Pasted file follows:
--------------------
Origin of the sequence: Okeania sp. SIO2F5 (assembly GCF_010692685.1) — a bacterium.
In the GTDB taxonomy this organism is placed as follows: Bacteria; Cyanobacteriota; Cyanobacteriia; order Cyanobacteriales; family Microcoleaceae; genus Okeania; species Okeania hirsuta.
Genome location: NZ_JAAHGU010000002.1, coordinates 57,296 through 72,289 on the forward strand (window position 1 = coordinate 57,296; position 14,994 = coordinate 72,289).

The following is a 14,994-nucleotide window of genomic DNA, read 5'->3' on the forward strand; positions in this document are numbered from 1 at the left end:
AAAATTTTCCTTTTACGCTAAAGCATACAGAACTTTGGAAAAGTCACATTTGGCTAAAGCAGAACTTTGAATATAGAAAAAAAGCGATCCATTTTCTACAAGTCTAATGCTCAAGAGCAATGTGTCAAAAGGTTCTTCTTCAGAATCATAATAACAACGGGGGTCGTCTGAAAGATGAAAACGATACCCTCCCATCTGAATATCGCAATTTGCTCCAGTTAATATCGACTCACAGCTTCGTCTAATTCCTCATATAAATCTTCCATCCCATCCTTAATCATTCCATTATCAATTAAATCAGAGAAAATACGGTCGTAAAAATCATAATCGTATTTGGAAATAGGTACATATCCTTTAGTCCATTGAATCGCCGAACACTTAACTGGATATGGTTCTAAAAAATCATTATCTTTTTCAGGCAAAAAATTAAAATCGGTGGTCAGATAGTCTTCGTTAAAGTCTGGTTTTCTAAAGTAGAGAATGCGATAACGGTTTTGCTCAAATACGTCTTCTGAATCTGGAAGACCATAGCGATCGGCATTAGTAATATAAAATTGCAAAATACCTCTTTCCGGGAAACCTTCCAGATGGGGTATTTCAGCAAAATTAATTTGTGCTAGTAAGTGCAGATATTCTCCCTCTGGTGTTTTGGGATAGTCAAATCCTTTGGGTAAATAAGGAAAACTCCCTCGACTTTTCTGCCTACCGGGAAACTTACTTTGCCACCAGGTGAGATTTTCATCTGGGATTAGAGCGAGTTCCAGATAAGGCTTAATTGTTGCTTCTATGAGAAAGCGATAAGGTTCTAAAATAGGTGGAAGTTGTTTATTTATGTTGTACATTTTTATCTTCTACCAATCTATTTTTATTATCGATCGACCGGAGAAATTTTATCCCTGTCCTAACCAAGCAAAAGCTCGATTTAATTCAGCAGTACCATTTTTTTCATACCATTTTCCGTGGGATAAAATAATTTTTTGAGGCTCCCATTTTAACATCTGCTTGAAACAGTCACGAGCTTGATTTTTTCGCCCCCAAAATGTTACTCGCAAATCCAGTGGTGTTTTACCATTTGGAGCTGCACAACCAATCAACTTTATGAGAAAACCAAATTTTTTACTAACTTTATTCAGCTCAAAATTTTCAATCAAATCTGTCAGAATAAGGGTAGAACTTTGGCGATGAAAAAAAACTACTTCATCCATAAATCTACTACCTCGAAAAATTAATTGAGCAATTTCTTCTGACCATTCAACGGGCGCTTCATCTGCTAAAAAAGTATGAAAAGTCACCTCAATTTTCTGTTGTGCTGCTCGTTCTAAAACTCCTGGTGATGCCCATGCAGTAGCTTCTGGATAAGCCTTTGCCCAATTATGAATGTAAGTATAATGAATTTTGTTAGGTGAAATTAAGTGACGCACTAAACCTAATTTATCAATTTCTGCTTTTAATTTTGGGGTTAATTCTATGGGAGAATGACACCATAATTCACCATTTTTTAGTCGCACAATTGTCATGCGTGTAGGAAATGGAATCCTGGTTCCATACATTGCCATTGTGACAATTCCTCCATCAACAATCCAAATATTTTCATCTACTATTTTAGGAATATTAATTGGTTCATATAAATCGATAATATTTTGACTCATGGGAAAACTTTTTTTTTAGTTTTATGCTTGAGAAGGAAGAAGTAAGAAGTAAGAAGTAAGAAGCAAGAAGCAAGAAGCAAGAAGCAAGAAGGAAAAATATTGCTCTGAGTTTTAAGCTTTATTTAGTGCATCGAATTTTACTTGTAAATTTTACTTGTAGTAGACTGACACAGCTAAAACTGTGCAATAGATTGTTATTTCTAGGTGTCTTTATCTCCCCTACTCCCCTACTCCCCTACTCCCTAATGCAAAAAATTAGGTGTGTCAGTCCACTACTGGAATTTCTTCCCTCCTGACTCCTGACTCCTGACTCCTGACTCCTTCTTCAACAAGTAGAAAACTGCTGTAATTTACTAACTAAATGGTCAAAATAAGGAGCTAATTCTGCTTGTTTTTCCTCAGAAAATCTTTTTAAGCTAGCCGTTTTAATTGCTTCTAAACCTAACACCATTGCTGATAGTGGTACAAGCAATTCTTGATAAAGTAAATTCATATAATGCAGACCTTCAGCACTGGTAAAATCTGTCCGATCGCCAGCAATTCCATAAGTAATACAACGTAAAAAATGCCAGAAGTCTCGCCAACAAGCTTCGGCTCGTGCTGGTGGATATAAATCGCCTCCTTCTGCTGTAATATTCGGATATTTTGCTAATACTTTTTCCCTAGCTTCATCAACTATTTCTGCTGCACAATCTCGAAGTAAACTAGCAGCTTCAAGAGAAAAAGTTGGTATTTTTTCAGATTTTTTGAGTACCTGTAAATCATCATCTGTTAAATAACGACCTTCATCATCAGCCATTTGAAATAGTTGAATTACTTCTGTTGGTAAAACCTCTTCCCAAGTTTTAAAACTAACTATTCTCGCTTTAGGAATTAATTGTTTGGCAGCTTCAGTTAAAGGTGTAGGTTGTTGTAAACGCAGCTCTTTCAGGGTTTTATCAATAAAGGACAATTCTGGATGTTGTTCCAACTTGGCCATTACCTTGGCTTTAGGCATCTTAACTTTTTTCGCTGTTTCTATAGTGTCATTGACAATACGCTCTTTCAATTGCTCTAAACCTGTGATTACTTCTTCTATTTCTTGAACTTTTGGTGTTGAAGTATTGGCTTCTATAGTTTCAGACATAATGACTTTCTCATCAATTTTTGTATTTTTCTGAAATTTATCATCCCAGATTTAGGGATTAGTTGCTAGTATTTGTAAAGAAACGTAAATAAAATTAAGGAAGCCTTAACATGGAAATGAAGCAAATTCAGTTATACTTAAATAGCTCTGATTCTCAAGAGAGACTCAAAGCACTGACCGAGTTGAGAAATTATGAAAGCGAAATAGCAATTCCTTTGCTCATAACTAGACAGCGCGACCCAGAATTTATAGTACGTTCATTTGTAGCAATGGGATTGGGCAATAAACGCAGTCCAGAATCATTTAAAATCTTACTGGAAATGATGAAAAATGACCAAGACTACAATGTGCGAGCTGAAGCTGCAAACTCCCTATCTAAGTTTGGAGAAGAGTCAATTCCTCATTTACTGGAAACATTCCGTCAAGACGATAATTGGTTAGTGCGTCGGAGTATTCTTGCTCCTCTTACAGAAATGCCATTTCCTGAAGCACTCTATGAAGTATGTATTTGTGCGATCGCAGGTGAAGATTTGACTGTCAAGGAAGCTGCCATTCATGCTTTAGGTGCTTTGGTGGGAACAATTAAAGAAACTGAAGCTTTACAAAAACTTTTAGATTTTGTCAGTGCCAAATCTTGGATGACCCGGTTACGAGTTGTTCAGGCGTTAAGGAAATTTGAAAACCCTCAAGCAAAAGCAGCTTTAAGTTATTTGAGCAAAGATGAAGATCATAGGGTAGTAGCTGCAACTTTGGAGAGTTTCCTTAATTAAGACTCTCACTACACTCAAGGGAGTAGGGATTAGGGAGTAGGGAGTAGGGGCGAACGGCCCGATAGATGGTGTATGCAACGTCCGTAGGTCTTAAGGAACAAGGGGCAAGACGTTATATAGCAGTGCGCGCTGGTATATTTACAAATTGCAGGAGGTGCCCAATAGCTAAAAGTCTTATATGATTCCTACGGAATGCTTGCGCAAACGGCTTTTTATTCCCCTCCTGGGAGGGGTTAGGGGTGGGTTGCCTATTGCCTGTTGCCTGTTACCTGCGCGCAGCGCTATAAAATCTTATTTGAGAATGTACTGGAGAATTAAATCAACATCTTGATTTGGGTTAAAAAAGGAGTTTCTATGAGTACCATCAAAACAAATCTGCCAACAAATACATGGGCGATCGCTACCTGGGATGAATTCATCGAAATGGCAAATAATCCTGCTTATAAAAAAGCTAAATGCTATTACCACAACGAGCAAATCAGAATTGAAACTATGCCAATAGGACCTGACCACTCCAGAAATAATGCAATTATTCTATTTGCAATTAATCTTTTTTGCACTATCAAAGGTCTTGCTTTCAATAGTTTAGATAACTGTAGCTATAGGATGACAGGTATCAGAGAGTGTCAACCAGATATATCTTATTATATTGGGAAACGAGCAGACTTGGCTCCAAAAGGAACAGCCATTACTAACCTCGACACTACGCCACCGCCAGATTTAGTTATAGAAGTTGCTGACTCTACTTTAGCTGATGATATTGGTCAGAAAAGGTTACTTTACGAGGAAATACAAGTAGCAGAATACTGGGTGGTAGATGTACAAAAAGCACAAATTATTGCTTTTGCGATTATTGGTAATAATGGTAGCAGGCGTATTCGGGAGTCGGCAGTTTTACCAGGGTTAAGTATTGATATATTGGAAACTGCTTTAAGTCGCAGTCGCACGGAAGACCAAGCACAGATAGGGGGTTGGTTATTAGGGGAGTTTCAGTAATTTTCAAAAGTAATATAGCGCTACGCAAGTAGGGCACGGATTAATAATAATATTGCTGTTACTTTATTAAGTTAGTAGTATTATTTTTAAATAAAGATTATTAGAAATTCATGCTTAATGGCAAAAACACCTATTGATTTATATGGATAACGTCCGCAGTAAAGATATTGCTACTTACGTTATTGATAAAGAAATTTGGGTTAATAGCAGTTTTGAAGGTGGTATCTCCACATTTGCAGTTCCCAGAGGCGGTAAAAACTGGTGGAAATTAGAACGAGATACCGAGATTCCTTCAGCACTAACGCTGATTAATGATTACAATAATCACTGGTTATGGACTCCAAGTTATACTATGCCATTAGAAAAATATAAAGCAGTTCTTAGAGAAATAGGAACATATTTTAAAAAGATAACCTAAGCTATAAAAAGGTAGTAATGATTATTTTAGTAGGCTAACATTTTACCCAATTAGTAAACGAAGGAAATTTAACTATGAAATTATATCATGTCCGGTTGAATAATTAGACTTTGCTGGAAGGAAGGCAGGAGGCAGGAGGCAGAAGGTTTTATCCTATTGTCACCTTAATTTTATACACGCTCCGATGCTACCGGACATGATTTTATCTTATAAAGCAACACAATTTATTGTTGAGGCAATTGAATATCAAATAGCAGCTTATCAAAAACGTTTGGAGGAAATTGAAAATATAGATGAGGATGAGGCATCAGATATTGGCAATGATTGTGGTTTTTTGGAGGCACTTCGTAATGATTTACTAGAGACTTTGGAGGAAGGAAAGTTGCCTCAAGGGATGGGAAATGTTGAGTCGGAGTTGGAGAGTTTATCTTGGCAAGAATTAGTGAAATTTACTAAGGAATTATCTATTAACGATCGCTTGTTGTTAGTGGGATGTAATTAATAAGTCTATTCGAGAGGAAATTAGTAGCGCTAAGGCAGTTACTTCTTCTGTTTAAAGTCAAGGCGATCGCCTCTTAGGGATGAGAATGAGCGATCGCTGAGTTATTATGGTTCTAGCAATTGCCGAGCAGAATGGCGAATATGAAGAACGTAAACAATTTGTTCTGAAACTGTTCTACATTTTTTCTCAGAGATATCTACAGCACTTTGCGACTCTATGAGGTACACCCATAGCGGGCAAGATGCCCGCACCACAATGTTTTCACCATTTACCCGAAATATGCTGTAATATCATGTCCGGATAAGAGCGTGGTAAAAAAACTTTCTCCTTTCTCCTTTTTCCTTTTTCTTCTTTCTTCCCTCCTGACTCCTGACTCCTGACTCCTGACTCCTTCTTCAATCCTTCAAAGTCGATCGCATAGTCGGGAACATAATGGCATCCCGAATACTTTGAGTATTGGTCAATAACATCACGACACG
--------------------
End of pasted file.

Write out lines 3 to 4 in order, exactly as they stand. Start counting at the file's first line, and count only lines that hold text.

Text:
Genome location: NZ_JAAHGU010000002.1, coordinates 57,296 through 72,289 on the forward strand (window position 1 = coordinate 57,296; position 14,994 = coordinate 72,289).

The following is a 14,994-nucleotide window of genomic DNA, read 5'->3' on the forward strand; positions in this document are numbered from 1 at the left end: